Grocery shoppers beware: the U.S. Bureau of Labor Statistics says your bottom line will take a hit when you go to the store for basics.
St. Petersburg, Florida - "When prices went up years ago, for me the quality of the vegetables deteriorated. I was very motivated to start my own garden," says Nathan Levy. That's when he decided to grow his own fruits and vegetables.
And after two failed attempts, he now has an expanded, profitable organic garden.
"You can walk by and pick one; eat it and get your vitamin C right then and there."
But garden or no garden, Levy and other shoppers will still get caught paying more for items that can't be grown in your backyard in the Tampa Bay area.
The U.S. Bureau of Labor Statistics says four out of six major grocery stores have already seen increases: over 70 percent for coffee, over 11 percent for wheat, and over seven percent for meat like cattle.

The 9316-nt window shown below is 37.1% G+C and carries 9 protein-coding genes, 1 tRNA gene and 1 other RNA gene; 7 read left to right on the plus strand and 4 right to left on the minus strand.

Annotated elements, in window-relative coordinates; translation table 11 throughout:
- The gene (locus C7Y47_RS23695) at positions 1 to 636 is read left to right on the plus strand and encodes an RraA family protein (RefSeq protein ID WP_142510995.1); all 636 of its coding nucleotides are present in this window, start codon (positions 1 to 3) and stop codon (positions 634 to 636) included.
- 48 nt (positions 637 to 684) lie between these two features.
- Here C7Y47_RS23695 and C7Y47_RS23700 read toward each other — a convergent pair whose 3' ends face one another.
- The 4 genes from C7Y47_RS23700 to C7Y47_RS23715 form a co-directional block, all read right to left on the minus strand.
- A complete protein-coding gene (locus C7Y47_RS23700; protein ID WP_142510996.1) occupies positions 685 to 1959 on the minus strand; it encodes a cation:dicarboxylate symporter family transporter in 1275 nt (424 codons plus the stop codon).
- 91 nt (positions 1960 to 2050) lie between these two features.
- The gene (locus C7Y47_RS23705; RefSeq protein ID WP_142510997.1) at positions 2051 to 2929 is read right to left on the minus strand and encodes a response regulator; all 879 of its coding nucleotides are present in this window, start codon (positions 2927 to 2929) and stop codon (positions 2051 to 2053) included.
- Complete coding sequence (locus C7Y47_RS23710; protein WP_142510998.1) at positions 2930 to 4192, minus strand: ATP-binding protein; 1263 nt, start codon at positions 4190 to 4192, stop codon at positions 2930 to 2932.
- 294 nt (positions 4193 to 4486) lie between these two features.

Home-growers and small market owners say the only defense is to grow what you can.
"It is very economically if you do it correctly. It is not hard to do once you know how," said Levy.
In most cases, it appears the hike is because of weather-related issues, mainly drought. Also diseases and viruses have played a part, especially with hogs. You might notice that the price of pork has also gone up considerably.
The good news: according to the report there were a few grocery items that did drop: cereal and non-alcoholic beverages were among those food items. READ the FULL report at http://www.bls.gov/news.release/cpi.nr0.htm.